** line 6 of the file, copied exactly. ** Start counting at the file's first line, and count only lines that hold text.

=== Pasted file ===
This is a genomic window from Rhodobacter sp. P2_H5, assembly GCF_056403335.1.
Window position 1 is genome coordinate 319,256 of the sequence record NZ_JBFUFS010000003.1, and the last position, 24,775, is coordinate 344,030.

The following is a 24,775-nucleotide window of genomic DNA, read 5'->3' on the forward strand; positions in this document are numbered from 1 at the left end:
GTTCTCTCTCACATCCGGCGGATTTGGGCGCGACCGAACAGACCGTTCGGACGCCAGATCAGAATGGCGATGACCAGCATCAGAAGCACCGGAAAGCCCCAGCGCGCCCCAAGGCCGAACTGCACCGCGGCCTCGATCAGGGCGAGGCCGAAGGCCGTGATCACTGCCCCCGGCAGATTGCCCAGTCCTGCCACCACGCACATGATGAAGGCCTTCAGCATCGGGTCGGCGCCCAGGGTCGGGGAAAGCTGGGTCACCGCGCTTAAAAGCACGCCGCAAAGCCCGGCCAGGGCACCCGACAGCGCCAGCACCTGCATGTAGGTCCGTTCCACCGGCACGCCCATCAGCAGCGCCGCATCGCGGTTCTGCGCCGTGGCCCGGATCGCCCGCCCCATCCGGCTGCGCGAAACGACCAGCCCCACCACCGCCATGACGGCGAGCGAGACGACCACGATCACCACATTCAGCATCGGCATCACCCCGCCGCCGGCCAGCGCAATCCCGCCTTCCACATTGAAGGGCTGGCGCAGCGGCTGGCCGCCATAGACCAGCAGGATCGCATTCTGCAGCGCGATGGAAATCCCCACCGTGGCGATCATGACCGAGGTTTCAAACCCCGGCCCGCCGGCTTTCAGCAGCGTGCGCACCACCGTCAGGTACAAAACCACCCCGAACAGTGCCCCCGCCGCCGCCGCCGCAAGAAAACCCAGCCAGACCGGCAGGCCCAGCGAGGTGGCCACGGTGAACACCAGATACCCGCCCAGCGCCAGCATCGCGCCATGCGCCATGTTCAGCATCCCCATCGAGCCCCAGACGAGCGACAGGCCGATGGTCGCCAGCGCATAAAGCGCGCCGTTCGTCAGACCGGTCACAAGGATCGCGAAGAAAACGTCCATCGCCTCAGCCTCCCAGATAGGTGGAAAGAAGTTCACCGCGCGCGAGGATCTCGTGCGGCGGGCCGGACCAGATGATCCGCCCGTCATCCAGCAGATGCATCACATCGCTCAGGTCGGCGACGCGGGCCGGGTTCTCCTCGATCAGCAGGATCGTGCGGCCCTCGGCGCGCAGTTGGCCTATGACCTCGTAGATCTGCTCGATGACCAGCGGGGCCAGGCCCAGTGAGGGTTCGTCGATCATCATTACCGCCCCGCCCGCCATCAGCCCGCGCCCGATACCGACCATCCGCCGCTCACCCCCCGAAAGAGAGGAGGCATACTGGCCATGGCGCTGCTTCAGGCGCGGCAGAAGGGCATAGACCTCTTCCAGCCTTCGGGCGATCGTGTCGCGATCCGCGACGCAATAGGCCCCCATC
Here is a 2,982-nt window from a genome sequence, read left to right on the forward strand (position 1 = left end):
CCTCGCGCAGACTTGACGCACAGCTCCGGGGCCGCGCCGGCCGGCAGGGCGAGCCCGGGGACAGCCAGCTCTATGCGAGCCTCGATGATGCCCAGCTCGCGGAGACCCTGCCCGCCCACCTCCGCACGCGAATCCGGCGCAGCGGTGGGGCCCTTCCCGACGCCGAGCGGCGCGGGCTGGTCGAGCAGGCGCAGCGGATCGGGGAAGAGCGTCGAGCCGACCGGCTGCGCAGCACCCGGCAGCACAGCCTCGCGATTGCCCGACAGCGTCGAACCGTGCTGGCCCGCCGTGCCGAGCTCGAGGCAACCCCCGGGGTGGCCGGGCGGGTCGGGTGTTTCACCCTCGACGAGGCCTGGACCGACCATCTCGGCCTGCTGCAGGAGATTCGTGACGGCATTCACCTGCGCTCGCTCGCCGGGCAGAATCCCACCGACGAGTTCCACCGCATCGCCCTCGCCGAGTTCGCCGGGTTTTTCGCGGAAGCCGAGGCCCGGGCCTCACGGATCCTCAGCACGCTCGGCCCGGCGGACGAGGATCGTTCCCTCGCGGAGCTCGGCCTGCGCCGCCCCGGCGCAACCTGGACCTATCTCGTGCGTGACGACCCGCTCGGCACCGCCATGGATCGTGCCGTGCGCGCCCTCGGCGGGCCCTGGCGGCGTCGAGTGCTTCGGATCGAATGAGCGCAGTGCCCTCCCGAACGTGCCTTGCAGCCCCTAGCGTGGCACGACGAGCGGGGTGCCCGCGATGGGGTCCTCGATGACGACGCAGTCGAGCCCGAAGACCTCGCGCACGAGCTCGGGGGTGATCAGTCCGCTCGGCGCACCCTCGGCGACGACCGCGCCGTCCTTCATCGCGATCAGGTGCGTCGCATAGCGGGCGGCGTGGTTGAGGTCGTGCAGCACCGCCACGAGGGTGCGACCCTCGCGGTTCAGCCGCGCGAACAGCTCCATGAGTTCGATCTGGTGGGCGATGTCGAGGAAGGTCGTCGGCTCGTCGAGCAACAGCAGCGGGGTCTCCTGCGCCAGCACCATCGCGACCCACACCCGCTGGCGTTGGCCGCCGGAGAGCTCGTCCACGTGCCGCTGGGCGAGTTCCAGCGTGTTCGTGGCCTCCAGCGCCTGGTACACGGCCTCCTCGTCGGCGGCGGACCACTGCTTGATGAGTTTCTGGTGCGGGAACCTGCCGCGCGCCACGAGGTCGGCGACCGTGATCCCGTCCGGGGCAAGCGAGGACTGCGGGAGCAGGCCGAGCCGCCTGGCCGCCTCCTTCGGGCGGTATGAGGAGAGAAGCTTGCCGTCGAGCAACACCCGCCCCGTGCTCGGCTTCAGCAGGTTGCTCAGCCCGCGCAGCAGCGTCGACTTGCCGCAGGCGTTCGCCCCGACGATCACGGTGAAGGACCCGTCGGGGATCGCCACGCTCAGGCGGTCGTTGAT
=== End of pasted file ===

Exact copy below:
CCTCGCGCAGACTTGACGCACAGCTCCGGGGCCGCGCCGGCCGGCAGGGCGAGCCCGGGGACAGCCAGCTCTATGCGAGCCTCGATGATGCCCAGCTCGCGGAGACCCTGCCCGCCCACCTCCGCACGCGAATCCGGCGCAGCGGTGGGGCCCTTCCCGACGCCGAGCGGCGCGGGCTGGTCGAGCAGGCGCAGCGGATCGGGGAAGAGCGTCGAGCCGACCGGCTGCGCAGCACCCGGCAGCACAGCCTCGCGATTGCCCGACAGCGTCGAACCGTGCTGGCCCGCCGTGCCGAGCTCGAGGCAACCCCCGGGGTGGCCGGGCGGGTCGGGTGTTTCACCCTCGACGAGGCCTGGACCGACCATCTCGGCCTGCTGCAGGAGATTCGTGACGGCATTCACCTGCGCTCGCTCGCCGGGCAGAATCCCACCGACGAGTTCCACCGCATCGCCCTCGCCGAGTTCGCCGGGTTTTTCGCGGAAGCCGAGGCCCGGGCCTCACGGATCCTCAGCACGCTCGGCCCGGCGGACGAGGATCGTTCCCTCGCGGAGCTCGGCCTGCGCCGCCCCGGCGCAACCTGGACCTATCTCGTGCGTGACGACCCGCTCGGCACCGCCATGGATCGTGCCGTGCGCGCCCTCGGCGGGCCCTGGCGGCGTCGAGTGCTTCGGATCGAATGAGCGCAGTGCCCTCCCGAACGTGCCTTGCAGCCCCTAGCGTGGCACGACGAGCGGGGTGCCCGCGATGGGGTCCTCGATGACGACGCAGTCGAGCCCGAAGACCTCGCGCACGAGCTCGGGGGTGATCAGTCCGCTCGGCGCACCCTCGGCGACGACCGCGCCGTCCTTCATCGCGATCAGGTGCGTCGCATAGCGGGCGGCGTGGTTGAGGTCGTGCAGCACCGCCACGAGGGTGCGACCCTCGCGGTTCAGCCGCGCGAACAGCTCCATGAGTTCGATCTGGTGGGCGATGTCGAGGAAGGTCGTCGGCTCGTCGAGCAACAGCAGCGGGGTCTCCTGCGCCAGCACCATCGCGACCCACACCCGCTGGCGTTGGCCGCCGGAGAGCTCGTCCACGTGCCGCTGGGCGAGTTCCAGCGTGTTCGTGGCCTCCAGCGCCTGGTACACGGCCTCCTCGTCGGCGGCGGACCACTGCTTGATGAGTTTCTGGTGCGGGAACCTGCCGCGCGCCACGAGGTCGGCGACCGTGATCCCGTCCGGGGCAAGCGAGGACTGCGGGAGCAGGCCGAGCCGCCTGGCCGCCTCCTTCGGGCGGTATGAGGAGAGAAGCTTGCCGTCGAGCAACACCCGCCCCGTGCTCGGCTTCAGCAGGTTGCTCAGCCCGCGCAGCAGCGTCGACTTGCCGCAGGCGTTCGCCCCGACGATCACGGTGAAGGACCCGTCGGGGATCGCCACGCTCAGGCGGTCGTTGAT